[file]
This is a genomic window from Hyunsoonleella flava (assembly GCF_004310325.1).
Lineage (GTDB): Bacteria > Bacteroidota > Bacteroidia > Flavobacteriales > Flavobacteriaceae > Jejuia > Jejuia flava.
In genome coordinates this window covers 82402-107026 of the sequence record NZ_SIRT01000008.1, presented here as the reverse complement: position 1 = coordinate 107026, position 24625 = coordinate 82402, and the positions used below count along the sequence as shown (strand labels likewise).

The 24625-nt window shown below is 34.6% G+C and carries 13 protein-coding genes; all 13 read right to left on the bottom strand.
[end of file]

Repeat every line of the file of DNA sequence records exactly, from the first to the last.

This is a genomic window from Hyunsoonleella flava (assembly GCF_004310325.1).
Lineage (GTDB): Bacteria > Bacteroidota > Bacteroidia > Flavobacteriales > Flavobacteriaceae > Jejuia > Jejuia flava.
In genome coordinates this window covers 82402-107026 of the sequence record NZ_SIRT01000008.1, presented here as the reverse complement: position 1 = coordinate 107026, position 24625 = coordinate 82402, and the positions used below count along the sequence as shown (strand labels likewise).

The 24625-nt window shown below is 34.6% G+C and carries 13 protein-coding genes; all 13 read right to left on the bottom strand.